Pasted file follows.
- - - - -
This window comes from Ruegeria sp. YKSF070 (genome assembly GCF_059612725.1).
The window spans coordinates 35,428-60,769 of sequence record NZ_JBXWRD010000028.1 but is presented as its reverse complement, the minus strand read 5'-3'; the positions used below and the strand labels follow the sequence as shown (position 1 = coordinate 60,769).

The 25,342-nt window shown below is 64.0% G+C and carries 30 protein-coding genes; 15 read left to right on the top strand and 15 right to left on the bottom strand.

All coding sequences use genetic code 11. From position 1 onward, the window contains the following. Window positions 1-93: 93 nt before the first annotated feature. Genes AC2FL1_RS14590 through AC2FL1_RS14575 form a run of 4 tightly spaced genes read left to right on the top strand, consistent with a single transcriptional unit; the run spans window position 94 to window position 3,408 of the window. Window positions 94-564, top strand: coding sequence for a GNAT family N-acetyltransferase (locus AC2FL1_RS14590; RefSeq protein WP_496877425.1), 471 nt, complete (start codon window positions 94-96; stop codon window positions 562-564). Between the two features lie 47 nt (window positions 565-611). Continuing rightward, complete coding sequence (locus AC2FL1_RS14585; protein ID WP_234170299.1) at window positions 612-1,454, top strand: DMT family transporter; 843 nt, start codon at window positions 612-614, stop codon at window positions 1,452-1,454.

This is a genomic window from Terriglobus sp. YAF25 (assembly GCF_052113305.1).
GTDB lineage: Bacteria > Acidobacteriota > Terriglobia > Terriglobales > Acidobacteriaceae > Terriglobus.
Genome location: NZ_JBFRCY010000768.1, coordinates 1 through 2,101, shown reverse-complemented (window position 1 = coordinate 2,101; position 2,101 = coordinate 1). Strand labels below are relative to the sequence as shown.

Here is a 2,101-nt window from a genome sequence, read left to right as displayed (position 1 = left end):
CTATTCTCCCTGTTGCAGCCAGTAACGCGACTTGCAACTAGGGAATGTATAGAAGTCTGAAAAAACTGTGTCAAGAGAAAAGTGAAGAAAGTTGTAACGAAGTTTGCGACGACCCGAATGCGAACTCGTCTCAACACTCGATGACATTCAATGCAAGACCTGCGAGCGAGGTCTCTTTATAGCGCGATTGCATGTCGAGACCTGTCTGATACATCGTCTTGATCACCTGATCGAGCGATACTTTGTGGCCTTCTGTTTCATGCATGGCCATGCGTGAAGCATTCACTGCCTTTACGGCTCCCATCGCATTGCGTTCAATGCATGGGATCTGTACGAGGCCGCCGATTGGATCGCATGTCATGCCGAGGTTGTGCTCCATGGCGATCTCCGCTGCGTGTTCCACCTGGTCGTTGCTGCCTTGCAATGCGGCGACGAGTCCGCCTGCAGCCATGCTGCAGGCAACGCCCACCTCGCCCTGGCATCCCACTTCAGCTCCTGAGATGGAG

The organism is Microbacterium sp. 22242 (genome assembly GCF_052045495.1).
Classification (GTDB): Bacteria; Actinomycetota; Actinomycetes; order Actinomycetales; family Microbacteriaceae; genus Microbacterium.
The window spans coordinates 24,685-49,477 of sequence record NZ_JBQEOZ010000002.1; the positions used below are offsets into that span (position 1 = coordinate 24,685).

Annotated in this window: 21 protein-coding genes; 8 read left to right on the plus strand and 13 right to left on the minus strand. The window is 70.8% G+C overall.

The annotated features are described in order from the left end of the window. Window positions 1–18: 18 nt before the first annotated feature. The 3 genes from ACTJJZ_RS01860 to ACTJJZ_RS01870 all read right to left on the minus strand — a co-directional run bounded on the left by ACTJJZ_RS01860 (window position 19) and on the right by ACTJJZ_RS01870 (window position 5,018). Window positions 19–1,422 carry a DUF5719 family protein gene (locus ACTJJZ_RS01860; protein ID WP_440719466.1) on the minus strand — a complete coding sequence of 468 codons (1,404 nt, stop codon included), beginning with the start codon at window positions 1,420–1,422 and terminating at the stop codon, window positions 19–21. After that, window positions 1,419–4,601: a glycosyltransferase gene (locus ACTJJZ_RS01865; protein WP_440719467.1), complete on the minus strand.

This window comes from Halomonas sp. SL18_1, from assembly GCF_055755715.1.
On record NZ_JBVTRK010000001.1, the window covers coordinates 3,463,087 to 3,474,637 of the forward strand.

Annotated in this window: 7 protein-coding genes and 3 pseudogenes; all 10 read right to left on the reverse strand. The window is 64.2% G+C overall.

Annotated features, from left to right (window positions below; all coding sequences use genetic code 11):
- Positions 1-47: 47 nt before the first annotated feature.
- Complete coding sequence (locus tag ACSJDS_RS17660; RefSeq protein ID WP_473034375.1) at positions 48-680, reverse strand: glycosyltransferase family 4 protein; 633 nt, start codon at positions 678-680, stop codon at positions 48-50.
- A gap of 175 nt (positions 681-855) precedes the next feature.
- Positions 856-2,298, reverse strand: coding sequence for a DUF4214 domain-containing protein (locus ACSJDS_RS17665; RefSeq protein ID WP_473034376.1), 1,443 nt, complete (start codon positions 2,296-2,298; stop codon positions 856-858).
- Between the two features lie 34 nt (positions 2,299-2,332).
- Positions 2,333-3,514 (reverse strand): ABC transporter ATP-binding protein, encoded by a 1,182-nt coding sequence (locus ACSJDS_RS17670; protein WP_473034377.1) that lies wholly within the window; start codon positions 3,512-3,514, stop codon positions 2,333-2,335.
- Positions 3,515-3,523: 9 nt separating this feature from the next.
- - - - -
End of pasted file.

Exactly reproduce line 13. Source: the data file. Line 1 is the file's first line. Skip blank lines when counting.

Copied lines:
Annotated in this window: 21 protein-coding genes; 8 read left to right on the plus strand and 13 right to left on the minus strand. The window is 70.8% G+C overall.